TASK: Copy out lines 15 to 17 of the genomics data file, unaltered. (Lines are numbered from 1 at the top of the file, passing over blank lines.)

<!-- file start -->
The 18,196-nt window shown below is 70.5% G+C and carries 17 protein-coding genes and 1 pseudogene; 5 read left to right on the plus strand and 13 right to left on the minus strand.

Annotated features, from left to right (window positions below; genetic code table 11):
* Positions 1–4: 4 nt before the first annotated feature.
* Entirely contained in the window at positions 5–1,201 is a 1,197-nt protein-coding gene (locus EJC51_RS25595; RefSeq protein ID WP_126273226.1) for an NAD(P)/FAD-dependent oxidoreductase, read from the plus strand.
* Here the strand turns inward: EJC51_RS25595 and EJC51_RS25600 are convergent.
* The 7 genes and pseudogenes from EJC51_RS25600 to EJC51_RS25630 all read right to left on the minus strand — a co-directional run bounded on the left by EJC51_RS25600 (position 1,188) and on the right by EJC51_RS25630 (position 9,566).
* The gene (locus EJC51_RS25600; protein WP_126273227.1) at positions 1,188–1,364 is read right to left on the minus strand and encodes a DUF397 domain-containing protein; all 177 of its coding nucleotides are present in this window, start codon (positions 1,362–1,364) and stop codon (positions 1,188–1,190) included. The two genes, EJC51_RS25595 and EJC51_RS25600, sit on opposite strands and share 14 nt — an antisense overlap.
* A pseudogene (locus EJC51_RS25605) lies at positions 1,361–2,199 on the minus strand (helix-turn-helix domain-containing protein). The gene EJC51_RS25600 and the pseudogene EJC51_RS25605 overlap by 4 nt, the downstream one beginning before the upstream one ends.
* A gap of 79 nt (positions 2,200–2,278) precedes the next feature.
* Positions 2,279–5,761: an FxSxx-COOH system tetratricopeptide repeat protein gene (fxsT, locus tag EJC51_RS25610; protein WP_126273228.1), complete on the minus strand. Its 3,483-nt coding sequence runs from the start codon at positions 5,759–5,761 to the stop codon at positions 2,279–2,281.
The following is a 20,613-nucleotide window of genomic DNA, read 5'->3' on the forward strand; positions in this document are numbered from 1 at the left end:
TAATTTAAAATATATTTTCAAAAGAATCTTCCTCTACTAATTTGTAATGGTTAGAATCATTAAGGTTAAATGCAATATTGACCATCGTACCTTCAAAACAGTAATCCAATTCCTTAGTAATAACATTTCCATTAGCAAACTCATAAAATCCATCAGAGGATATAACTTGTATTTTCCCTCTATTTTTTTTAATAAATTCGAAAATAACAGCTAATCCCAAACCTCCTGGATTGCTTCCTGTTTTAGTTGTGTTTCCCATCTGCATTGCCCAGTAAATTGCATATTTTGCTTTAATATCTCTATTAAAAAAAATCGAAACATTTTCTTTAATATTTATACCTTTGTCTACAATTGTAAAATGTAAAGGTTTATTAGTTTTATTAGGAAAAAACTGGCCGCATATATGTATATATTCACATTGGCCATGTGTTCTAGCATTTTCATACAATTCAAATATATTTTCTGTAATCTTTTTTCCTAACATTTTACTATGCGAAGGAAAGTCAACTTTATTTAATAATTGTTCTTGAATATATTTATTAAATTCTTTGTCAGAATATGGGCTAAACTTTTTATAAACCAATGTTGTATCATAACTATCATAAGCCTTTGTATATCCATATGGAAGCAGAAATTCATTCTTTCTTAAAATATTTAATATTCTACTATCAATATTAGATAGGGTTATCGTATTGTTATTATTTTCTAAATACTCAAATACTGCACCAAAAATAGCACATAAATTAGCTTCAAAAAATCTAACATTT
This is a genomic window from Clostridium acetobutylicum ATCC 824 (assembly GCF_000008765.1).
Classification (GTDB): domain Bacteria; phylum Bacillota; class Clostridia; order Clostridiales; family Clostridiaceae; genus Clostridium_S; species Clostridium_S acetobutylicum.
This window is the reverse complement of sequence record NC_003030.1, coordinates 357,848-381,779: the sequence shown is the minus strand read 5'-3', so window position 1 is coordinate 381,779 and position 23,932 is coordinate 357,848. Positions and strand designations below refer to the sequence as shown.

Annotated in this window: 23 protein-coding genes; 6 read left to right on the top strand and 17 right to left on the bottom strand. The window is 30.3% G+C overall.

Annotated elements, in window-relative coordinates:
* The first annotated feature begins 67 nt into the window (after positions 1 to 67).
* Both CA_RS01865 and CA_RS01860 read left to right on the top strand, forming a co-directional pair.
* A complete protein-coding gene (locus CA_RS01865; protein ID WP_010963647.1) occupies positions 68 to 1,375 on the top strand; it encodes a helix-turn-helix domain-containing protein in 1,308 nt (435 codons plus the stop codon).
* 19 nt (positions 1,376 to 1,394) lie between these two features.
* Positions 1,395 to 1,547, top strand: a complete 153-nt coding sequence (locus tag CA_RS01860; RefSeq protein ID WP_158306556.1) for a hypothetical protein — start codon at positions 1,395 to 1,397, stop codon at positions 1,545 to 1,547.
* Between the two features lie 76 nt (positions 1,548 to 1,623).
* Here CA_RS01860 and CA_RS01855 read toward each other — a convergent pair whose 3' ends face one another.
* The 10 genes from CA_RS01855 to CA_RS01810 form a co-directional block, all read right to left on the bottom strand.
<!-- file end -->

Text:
This window is the reverse complement of sequence record NC_003030.1, coordinates 357,848-381,779: the sequence shown is the minus strand read 5'-3', so window position 1 is coordinate 381,779 and position 23,932 is coordinate 357,848. Positions and strand designations below refer to the sequence as shown.

Annotated in this window: 23 protein-coding genes; 6 read left to right on the top strand and 17 right to left on the bottom strand. The window is 30.3% G+C overall.

Annotated elements, in window-relative coordinates: